Having spent the weekend being very thoroughly distracted by my 40th college reunion (at which they gave me a Distinguished Alumni Achievement Award, much to my astonishment [and thank you to everyone who worked on that]), I didn’t have a lot prepared for today’s blog. So I thought I would talk a bit about writing the stuff that comes after Chapter One.
There are a great many different things that can be done in the early part of any novel, and there is seldom room to do all of them at once. As I have pointed out several times, one often can’t open a story as it needs to be opened while still doing all of the possible jobs in all of the possible areas in Chapter One. So the writer starts with a big action scene that sets up the plot, but at the expense of some deeper character development. Or the writer opens by introducing characters and the moody setting, at the expense of giving the reader a clear vision of the plot.
Which means that when you get to writing Chapter Two, there are often some pieces of the setup that are missing. This means that when one is writing Chapter Two, one has to look in both directions: backward to the previous chapter, to fill in any key bits that had to be left out, and forward to the next chapter(s) and the rest of the story.
If the story you are telling starts in such a way as to provide a good solid foundation in all of the main storytelling elements – if you managed to introduce the characters and get the reader a good way toward caring for them, establish the setting and enough of the backstory to be intriguing, and get the plot rolling in the right direction, however slowly – then what you have to do in the next couple of chapters is keep things moving. Basically, you have all your plates in the air; now you have to keep juggling (while perhaps adding another plate to the mix from time to time).
If you didn’t manage to get every single one of the essentials into Chapter One – say, the story needed to start in medias res with the hero in the middle of a tense naval battle, which left you with little characterization and even less backstory – then Chapter Two is where you introduce those missing elements. In this case, Chapter Two is doing some of the leftover jobs from Chapter One…but, because you’re already in Chapter Two, it also has to move everything forward.
Pacing is important here, and it depends a lot on what you did in Chapter One. If One was slam-bang action, you probably want to give the reader a little breathing space before you head into the next action sequence, but you don’t want things to slow down so much that the reader gets bored and moves on to another book. If One was more of a long, slow build, then Two might be a good spot for a shock or surprise or some sudden action, or you might want to build tension even higher with some more mysterious hints, but you don’t want the shock to be so great it gives the reader whiplash, or the tension to crank so high the reader leaves.
Reader need to know more than just “what happens next;” they also need to know who and how and why and where. In some stories “what happens next” is less important than who and why; in others, “what happens” is absolutely the key thing, and the rest is secondary. This doesn’t mean you can leave out the who, how, why, and where if you are writing the latter sort of story. It just means you won’t have to spend quite as much time on it.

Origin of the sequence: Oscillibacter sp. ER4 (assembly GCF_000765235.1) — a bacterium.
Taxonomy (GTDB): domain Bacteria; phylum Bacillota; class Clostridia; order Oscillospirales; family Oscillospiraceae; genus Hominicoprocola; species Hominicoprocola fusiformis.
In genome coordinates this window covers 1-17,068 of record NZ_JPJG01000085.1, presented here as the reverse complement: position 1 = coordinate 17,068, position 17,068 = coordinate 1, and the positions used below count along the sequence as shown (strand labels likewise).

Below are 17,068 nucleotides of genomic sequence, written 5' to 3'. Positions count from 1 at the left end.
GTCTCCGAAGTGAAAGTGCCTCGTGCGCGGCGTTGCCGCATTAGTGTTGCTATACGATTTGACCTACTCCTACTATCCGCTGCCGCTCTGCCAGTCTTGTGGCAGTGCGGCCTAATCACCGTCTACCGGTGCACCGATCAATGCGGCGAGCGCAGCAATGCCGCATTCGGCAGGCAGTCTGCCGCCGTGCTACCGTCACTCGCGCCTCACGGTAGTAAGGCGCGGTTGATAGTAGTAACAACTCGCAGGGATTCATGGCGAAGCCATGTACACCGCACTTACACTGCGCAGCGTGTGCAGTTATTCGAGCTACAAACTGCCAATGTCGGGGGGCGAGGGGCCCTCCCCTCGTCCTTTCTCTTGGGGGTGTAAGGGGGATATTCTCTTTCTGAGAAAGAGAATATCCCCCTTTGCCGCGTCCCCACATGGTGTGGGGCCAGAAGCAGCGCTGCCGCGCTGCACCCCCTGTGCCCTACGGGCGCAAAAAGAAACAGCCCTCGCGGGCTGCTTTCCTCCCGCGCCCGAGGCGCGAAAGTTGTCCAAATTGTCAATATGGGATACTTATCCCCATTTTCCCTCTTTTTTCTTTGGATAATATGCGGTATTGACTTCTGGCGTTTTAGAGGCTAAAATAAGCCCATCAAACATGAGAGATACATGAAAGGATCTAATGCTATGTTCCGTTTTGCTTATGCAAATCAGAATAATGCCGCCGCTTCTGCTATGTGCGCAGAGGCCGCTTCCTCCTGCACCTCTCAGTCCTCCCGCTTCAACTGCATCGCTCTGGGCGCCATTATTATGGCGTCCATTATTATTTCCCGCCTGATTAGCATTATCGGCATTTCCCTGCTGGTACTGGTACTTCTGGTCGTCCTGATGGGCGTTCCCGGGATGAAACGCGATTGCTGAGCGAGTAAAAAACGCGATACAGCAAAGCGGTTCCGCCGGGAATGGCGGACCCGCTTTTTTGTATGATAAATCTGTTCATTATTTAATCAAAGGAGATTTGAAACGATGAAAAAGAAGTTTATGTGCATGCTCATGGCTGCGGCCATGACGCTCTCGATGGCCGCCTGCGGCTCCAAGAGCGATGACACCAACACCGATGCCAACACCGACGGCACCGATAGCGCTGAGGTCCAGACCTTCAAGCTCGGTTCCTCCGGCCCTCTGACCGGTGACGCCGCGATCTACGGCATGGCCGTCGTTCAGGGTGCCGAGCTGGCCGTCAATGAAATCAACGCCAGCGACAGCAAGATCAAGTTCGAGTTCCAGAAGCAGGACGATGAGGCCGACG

It’s a balancing act, and how you balance depends on where you were in Chapter One and where you are heading for in Chapter Three and parts farther on. A character-centered story will need more characterization, and probably less physical action, than an action-focused adventure story. The difficulty here is in being sure of what kind of story it is – it is surprisingly easy to mistake a story about space mercenaries for something strictly action-adventure, when it’s actually a character-centered study of the relationships of a bunch of people who happen to be space mercenaries. If you aren’t sure of the difference, take a look at Lois Bujold’s work; in spite of an assortment of wars and dangerous missions and mysteries, they’re all fundamentally character-centered stories.
Looking forward, you want to think about both what’s coming up immediately in the next scene and/or in Chapter Three, and about where you are trying to get to in the longer run (say, Chapter Ten or Fourteen, or even the ultimate climax of the story). If you know the next scene or the next turning point, that’s usually enough to go on with, but if you do know what’s coming in the long run, it is frequently easier to plant the first mention of the antique goldfish bowl on the mantelpiece here, instead of waiting eight or nine chapters and only mentioning it a few pages before the hero needs to fling it through the picture window to escape the poison gas bomb.
For a lot of writers, the early chapters are one of the easiest and most fun parts (after they get past Chapter One), because you can just keep throwing in cool bits for a while without paying too much attention to how they will eventually fit together. (Of course, if you do it that way, you will probably need quite a bit of revision to make sure everything does fit in the long run, but if that’s how you work…well, you are not alone.) For a lot of other writers, the early chapters are acutely painful, and they don’t hit their stride until all of the basics have been established or introduced. About all I can say to this lot is that all writers have some point that is acutely painful, and at least you are getting yours out of the way early on.